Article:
Initial thoughts on Blake’s poems by a student

After reading some of Blake’s poems, I have found that I really enjoy his work. I feel that Blake is very insightful and observant, using his poems to communicate various views in imaginative ways. In result, it causes the reader to consider his views and investigate the meanings of the imagery that he uses in some cases. Poems such as ‘The Chimney Sweeper’ and ‘The Schoolboy’ in particular, are extremely evocative, and caused me to consider the reality of issues both in the time of Blake, and also those that are apparent in today’s society.
In result, I already feel that I prefer Blake to many poets that I have previously studied. This is largely because the issues he raises are much easier to relate to, than that of someone like Carol Ann Duffy who often reflects of personal experiences or memories. Further still; I value the way in which Blake maintains a clear message through and alongside carefully considered imagery. For me this is preferable to some poems in which the message is almost disguised by flamboyant symbolism, which I often find confusing.

This is another student’s response to London in a Word document here.

Advertisements

One student’s top four Blake poems

Introduction – Songs Of Innocence
What drew me to this poem in particular was the story it told. The child he sees could be interpreted in two ways, in a literal way or a figurative way. If it is thought of in a literal way the poem could be about how Blake told a child a poem of his, and the child very much enjoyed it and encouraged Blake to write more poems so “every child may joy to hear” them. If it is thought of in a figurative way then it could be interpreted that Blake had a dream where he saw a child in a cloud and that he had an epiphany that he should write his poems down and take it more seriously then he possibly did before. For me it was an interesting insight into Blake’s poetry as it was the first poem of his I read, and in my opinion it was a very fitting poem to start on.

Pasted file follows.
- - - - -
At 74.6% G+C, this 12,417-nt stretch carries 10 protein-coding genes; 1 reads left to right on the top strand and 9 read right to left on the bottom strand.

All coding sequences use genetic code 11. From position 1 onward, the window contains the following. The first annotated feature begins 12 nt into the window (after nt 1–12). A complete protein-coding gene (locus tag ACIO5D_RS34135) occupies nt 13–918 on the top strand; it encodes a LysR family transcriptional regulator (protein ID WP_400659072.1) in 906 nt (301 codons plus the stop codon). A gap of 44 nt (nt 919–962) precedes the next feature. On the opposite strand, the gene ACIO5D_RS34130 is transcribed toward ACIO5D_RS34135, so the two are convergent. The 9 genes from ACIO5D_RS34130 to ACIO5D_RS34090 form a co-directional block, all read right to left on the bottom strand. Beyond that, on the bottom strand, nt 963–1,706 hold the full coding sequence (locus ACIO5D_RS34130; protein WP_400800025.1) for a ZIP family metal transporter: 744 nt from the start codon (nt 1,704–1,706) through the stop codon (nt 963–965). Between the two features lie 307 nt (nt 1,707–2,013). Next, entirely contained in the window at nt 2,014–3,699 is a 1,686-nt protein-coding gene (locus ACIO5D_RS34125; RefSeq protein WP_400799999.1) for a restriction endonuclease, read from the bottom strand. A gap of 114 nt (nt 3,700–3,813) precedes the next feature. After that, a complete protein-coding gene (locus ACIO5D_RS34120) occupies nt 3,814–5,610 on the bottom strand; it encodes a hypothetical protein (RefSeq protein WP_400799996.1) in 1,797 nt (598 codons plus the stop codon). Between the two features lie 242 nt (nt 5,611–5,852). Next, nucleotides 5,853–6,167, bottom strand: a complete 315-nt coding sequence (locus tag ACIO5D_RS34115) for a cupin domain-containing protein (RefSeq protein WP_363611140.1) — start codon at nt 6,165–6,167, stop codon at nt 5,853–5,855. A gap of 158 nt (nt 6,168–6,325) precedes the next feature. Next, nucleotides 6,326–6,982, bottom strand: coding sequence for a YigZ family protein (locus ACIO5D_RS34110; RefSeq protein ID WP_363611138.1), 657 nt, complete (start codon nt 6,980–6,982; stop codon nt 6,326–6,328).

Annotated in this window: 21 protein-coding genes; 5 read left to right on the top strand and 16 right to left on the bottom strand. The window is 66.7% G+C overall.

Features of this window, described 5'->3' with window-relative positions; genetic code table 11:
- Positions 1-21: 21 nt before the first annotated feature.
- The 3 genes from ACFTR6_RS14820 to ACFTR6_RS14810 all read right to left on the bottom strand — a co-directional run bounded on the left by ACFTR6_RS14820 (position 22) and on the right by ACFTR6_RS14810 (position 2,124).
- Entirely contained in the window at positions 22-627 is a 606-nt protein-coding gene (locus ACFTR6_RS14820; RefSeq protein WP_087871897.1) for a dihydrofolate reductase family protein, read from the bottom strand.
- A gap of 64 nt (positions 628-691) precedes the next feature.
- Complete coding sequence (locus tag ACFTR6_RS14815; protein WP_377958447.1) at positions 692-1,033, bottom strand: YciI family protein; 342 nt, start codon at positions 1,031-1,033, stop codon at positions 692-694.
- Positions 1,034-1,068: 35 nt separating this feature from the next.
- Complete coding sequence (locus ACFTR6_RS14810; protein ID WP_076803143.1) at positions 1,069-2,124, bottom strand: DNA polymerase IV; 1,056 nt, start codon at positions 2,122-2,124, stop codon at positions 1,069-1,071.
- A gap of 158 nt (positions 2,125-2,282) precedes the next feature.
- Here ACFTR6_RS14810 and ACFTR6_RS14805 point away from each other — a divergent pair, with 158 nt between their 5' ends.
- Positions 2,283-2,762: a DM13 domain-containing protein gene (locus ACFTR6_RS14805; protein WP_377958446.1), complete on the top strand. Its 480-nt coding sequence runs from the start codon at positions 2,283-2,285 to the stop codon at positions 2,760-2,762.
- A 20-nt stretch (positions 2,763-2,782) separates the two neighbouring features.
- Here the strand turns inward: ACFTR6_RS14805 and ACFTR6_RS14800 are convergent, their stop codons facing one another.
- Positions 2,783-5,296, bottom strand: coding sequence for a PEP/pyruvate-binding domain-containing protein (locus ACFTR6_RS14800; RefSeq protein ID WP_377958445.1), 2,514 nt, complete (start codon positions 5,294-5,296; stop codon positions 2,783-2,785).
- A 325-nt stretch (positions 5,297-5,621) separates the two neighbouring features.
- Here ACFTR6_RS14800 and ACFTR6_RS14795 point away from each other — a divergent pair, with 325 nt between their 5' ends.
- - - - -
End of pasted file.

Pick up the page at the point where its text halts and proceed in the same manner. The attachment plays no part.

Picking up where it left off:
The Schoolboy
What interested me about this poem is how relevant it is, even after hundreds of years when this was first written. The message in it is something that I also believe in. The fact that children are put in such a suppressive environment every week for hours on end does not make sense to Blake, and to me. I felt a connection to this poem as soon as I had finished reading it for the first time. The imagery of the bird stuck in the cage was very poignant for me; it really went well with the idea of a child being confined into school and still being expected to have “fun” and to “enjoy” it.
The Chimney Sweeper
This poem was very confusing for me at first as I initially thought that the chimney sweeps had died. But upon reading it again it had become one of my favourite of Blake’s poems. The idea of the chimneys sweeps thinking about death and going to heaven every night in their dreams is haunting; it leaves the reader in an inquisitive state of how bad life must be for the boys. The fact that death and going to heaven keeps them warm and happy when they wake up is very bittersweet. It’s something that would be depressing for me if I thought of death every night, but it is a motivation for them, and this is something that completely fascinates me.
Nurse’s song